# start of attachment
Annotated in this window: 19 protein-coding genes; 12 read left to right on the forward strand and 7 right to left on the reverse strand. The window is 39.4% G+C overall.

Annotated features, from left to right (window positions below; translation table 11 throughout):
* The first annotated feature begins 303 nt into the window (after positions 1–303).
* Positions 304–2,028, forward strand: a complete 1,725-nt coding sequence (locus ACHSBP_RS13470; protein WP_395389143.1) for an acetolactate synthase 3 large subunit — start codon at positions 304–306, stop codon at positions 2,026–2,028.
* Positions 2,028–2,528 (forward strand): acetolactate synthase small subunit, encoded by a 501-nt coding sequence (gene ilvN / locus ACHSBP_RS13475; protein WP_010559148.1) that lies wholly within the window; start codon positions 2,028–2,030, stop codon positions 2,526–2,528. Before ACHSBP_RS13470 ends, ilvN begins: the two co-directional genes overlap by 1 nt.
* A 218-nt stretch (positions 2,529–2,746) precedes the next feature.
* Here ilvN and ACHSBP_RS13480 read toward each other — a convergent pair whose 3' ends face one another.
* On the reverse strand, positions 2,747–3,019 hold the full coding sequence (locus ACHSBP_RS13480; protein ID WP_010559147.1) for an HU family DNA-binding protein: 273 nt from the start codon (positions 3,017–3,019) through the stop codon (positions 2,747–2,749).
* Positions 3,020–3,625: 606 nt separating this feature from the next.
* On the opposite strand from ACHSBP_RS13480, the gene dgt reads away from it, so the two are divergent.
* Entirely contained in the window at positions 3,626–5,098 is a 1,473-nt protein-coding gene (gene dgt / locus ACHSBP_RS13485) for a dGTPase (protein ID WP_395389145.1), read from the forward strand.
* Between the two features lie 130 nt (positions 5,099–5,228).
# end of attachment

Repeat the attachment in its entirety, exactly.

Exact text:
Annotated in this window: 19 protein-coding genes; 12 read left to right on the forward strand and 7 right to left on the reverse strand. The window is 39.4% G+C overall.

Annotated features, from left to right (window positions below; translation table 11 throughout):
* The first annotated feature begins 303 nt into the window (after positions 1–303).
* Positions 304–2,028, forward strand: a complete 1,725-nt coding sequence (locus ACHSBP_RS13470; protein WP_395389143.1) for an acetolactate synthase 3 large subunit — start codon at positions 304–306, stop codon at positions 2,026–2,028.
* Positions 2,028–2,528 (forward strand): acetolactate synthase small subunit, encoded by a 501-nt coding sequence (gene ilvN / locus ACHSBP_RS13475; protein WP_010559148.1) that lies wholly within the window; start codon positions 2,028–2,030, stop codon positions 2,526–2,528. Before ACHSBP_RS13470 ends, ilvN begins: the two co-directional genes overlap by 1 nt.
* A 218-nt stretch (positions 2,529–2,746) precedes the next feature.
* Here ilvN and ACHSBP_RS13480 read toward each other — a convergent pair whose 3' ends face one another.
* On the reverse strand, positions 2,747–3,019 hold the full coding sequence (locus ACHSBP_RS13480; protein ID WP_010559147.1) for an HU family DNA-binding protein: 273 nt from the start codon (positions 3,017–3,019) through the stop codon (positions 2,747–2,749).
* Positions 3,020–3,625: 606 nt separating this feature from the next.
* On the opposite strand from ACHSBP_RS13480, the gene dgt reads away from it, so the two are divergent.
* Entirely contained in the window at positions 3,626–5,098 is a 1,473-nt protein-coding gene (gene dgt / locus ACHSBP_RS13485) for a dGTPase (protein ID WP_395389145.1), read from the forward strand.
* Between the two features lie 130 nt (positions 5,099–5,228).